Review: The World Before Her


“A lot of people think if you allow women to be liberated and get educated, you lose your culture,” says a Miss India contestant. The follow-up questions should be about what constitutes a culture and how the oppression of one group of people is ultimately beneficial to the whole.

This eye-opening documentary tracks two extreme opposing and culturally confusing paths to female independence in India today that reflect women’s issues throughout the emerging world nations. How these paths affect their culture may not be as significant as the fact that both options are allowed to operate in a misogynist culture that looks upon females as a familial liability. But in a time of booming advances in the work sector, the times they are a-changin’.

“The World Before Her” juxtaposes the story of Ruhi, a contestant in the Miss India extravaganza, and Prachi, a trainer in a militant summer camp for young girls. The beauty contestant hopes to raise a family and make her father proud. The trainer hopes to have a career and never marry, saying she has no desire — despite her father’s warning that she has no choice. Both demand the right to determine for themselves what they will do with their lives.

They represent India’s extremes in the drive to recognize women’s worth. In a country where 750,000 girls are deliberately aborted every year, thanks to ultra-sounds, in preference to sons, the challenge for gender equity is fraught with cultural blockades.
While the beauty contest has girls strutting on stage in bikinis with full-lid-to-eyebrow eye shadow, an affront to sub-continent values of modesty, the radical camp trains young girls how and why to fight against Christians and Muslims, not exactly the dream idea for the mainstream anywhere.

For 30 days, the camera follows the Miss India hopefuls in group “training” where they get botox injections, painful skin whitening sessions (with a product named Made in the USA), and heavy make-up applications. At one point, they are at a beach photoshoot where they strut on a catwalk like skinny ghosts, heads draped with white sheets so that only their bare legs are admired. Protests erupt in the streets over the immodesty and westernization of the pageant.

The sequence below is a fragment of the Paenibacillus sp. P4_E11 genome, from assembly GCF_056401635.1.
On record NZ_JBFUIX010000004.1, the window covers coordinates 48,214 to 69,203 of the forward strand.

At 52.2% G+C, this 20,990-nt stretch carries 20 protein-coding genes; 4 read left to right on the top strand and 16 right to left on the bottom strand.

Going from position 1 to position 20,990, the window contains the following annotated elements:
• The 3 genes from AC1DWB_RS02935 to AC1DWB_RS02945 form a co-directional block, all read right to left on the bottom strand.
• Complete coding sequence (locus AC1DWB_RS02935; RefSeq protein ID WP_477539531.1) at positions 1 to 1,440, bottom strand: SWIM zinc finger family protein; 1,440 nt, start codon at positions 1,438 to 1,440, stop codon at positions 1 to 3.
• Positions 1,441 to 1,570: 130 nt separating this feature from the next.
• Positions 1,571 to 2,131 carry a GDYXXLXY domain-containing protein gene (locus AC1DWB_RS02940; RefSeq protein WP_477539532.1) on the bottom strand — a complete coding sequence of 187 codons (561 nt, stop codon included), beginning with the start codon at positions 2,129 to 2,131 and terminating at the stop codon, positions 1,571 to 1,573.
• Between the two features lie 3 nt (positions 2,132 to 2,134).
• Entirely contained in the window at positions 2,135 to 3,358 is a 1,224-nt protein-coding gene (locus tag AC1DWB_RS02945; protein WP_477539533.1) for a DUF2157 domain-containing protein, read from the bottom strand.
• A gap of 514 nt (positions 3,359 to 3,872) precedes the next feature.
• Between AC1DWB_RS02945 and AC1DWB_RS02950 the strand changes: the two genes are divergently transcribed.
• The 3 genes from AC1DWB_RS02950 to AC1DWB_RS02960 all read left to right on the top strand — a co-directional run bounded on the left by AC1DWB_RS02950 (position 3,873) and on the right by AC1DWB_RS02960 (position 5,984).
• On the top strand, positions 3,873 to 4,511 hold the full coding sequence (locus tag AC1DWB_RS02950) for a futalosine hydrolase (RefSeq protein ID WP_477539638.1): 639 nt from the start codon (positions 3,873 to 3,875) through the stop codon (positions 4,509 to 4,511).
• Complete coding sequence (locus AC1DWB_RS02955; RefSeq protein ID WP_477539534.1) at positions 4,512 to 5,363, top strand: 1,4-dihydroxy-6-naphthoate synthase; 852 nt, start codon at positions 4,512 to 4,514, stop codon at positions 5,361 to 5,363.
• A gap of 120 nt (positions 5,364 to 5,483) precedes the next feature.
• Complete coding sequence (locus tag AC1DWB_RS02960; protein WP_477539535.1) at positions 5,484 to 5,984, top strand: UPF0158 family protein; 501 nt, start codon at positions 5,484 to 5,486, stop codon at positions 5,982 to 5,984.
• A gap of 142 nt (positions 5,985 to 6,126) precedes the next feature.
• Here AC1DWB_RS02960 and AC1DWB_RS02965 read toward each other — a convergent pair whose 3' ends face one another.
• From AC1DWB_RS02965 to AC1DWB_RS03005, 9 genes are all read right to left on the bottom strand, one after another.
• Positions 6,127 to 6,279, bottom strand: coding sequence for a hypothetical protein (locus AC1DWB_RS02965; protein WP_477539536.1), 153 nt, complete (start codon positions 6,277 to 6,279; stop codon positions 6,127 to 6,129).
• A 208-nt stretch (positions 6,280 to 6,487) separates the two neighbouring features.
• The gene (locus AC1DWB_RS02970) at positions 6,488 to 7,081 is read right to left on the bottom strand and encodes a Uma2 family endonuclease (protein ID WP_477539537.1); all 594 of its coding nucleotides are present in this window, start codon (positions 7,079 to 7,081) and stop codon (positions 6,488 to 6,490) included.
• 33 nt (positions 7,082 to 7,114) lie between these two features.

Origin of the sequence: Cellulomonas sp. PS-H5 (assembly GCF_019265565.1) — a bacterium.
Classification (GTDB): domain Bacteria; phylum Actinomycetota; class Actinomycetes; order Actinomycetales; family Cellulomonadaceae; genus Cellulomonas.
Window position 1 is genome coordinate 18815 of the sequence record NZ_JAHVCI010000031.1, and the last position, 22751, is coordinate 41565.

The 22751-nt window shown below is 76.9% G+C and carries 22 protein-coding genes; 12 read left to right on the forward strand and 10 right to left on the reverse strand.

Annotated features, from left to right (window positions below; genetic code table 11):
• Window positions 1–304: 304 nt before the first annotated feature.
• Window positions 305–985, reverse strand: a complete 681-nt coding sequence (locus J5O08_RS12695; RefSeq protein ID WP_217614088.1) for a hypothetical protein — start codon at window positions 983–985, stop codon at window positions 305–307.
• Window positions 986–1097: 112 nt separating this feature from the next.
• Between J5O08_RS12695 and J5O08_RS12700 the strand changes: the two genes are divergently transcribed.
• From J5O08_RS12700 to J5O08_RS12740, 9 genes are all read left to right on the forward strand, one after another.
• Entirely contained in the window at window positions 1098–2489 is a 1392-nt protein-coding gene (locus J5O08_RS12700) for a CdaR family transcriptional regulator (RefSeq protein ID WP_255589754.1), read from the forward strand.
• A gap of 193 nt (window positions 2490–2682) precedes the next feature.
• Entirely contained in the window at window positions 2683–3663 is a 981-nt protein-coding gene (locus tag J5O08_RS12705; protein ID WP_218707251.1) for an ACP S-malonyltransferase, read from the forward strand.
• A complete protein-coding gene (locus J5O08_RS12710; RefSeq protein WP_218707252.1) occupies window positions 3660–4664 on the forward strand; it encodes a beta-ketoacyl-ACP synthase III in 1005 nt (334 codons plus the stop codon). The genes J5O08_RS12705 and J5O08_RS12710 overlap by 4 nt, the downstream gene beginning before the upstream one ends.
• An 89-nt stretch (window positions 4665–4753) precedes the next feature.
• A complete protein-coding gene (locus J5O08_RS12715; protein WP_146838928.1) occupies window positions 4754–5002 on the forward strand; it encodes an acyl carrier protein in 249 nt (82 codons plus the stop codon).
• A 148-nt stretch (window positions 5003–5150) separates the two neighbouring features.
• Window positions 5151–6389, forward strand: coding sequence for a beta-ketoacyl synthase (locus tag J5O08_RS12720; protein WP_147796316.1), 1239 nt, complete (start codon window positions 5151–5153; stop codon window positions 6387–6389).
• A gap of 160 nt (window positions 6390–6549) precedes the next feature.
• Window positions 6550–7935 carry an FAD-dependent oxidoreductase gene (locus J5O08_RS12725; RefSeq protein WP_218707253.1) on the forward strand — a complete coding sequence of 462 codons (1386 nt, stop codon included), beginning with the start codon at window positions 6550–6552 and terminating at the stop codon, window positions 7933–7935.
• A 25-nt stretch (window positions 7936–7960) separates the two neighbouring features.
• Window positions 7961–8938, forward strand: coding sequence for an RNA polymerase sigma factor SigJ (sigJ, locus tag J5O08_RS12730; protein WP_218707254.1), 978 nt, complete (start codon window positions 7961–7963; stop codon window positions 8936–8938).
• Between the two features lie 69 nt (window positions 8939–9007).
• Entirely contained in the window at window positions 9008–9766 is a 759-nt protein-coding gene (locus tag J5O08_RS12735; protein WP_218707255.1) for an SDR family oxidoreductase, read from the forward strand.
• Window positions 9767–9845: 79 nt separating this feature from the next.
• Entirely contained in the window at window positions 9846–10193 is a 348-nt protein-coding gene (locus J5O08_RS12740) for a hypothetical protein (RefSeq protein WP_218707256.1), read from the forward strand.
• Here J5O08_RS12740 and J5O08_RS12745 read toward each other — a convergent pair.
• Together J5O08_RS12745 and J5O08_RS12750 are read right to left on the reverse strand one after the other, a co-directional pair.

One contestant says she still celebrates her culture because she still speaks Hindi. However, she asserts women need to be given a choice on what they wear, what they do and what they want to become. She claims things are beginning to change and some parents are willing to give women more independence.

On the other side of the spectrum, at a camp run by Durga Vahini, the women’s militant wing of the largest Hindu nationalist group, the focus is on spiritual and physical training. Prachi, the tough boot camp trainer, began as a participant at this camp when she was three. Now, she’s 24. When asked if she would kill for the Hindu religion, she responds, “Yes. Whoever goes against my religion. It is self-defense. I am not a Gandhi supporter. I hate Gandhi.”

However, her self-assured rhetoric is stymied at home where her father, who once burned her leg with a hot iron for lying in 7th grade about her homework, says, “I don’t know what she wants or doesn’t want and it’s not important.”

A series of questions about feminism, gender equity, sexual orientation, human rights and extremism coils beneath the surface of this doc. But along the way, we gain a little glimpse into two lives of women who are stepping out of cloistered expectations to follow their dreams, however inappropriate, radical, dangerous or even antithetical to their cause they may be.

This well-crafted, fast-paced, interesting doc with startling footage of life behind the Miss India pageant and the Durga Vahini training camps will be featured at the Portland Art Museum’s Northwest Film Center on Oct. 31 for a one-day-only screening.

Portland Art Museum Northwest Film Center
Voices in Action: Human Rights on Film Series

Film Credits
Written and directed by Nisha Pahuja
Producers: Ed Barreveld, Cornelia Principe and Nisha Pahuja
Executive Producers: Ed Barreveld, Andy Cohen, Nisha Pahuja and Mike Chamberlain
Editor: David Kazala
Featuring: Pooja Chopra, Marc Robinson, Ankita Shorey, Ruhi Singh and Prachi Trivedi

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1 Comments Add Yours ↓

  1. amedar #

    I need to check this out.